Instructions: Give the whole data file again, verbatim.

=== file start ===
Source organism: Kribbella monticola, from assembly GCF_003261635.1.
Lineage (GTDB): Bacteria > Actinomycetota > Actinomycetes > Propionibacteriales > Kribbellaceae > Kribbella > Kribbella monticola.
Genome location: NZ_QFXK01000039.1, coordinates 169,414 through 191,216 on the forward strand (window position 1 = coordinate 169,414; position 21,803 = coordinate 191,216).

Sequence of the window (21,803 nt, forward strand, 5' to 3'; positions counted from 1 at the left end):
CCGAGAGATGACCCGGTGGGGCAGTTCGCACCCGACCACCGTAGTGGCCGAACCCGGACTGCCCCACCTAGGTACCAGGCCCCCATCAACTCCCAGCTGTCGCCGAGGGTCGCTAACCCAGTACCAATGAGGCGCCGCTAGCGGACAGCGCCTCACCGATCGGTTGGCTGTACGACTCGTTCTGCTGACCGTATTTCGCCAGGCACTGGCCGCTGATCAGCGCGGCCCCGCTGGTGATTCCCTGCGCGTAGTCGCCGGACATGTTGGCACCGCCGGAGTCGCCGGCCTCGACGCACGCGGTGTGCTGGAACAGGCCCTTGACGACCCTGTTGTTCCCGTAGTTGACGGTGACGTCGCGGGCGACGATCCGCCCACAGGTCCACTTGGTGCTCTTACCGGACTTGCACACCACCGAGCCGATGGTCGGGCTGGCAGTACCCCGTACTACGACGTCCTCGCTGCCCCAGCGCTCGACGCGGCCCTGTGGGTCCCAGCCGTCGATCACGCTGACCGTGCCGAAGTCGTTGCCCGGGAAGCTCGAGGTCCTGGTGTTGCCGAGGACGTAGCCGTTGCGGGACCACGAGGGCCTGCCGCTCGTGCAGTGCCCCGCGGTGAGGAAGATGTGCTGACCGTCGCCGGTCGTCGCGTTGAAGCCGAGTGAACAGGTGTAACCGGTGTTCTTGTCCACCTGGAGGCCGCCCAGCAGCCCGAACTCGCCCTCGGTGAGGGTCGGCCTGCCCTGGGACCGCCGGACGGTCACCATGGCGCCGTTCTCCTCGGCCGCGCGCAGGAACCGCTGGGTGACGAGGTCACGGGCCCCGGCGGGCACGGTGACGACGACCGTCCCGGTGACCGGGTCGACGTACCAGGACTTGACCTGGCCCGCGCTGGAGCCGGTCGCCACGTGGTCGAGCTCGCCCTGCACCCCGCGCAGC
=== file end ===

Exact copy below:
Source organism: Kribbella monticola, from assembly GCF_003261635.1.
Lineage (GTDB): Bacteria > Actinomycetota > Actinomycetes > Propionibacteriales > Kribbellaceae > Kribbella > Kribbella monticola.
Genome location: NZ_QFXK01000039.1, coordinates 169,414 through 191,216 on the forward strand (window position 1 = coordinate 169,414; position 21,803 = coordinate 191,216).

Sequence of the window (21,803 nt, forward strand, 5' to 3'; positions counted from 1 at the left end):
CCGAGAGATGACCCGGTGGGGCAGTTCGCACCCGACCACCGTAGTGGCCGAACCCGGACTGCCCCACCTAGGTACCAGGCCCCCATCAACTCCCAGCTGTCGCCGAGGGTCGCTAACCCAGTACCAATGAGGCGCCGCTAGCGGACAGCGCCTCACCGATCGGTTGGCTGTACGACTCGTTCTGCTGACCGTATTTCGCCAGGCACTGGCCGCTGATCAGCGCGGCCCCGCTGGTGATTCCCTGCGCGTAGTCGCCGGACATGTTGGCACCGCCGGAGTCGCCGGCCTCGACGCACGCGGTGTGCTGGAACAGGCCCTTGACGACCCTGTTGTTCCCGTAGTTGACGGTGACGTCGCGGGCGACGATCCGCCCACAGGTCCACTTGGTGCTCTTACCGGACTTGCACACCACCGAGCCGATGGTCGGGCTGGCAGTACCCCGTACTACGACGTCCTCGCTGCCCCAGCGCTCGACGCGGCCCTGTGGGTCCCAGCCGTCGATCACGCTGACCGTGCCGAAGTCGTTGCCCGGGAAGCTCGAGGTCCTGGTGTTGCCGAGGACGTAGCCGTTGCGGGACCACGAGGGCCTGCCGCTCGTGCAGTGCCCCGCGGTGAGGAAGATGTGCTGACCGTCGCCGGTCGTCGCGTTGAAGCCGAGTGAACAGGTGTAACCGGTGTTCTTGTCCACCTGGAGGCCGCCCAGCAGCCCGAACTCGCCCTCGGTGAGGGTCGGCCTGCCCTGGGACCGCCGGACGGTCACCATGGCGCCGTTCTCCTCGGCCGCGCGCAGGAACCGCTGGGTGACGAGGTCACGGGCCCCGGCGGGCACGGTGACGACGACCGTCCCGGTGACCGGGTCGACGTACCAGGACTTGACCTGGCCCGCGCTGGAGCCGGTCGCCACGTGGTCGAGCTCGCCCTGCACCCCGCGCAGC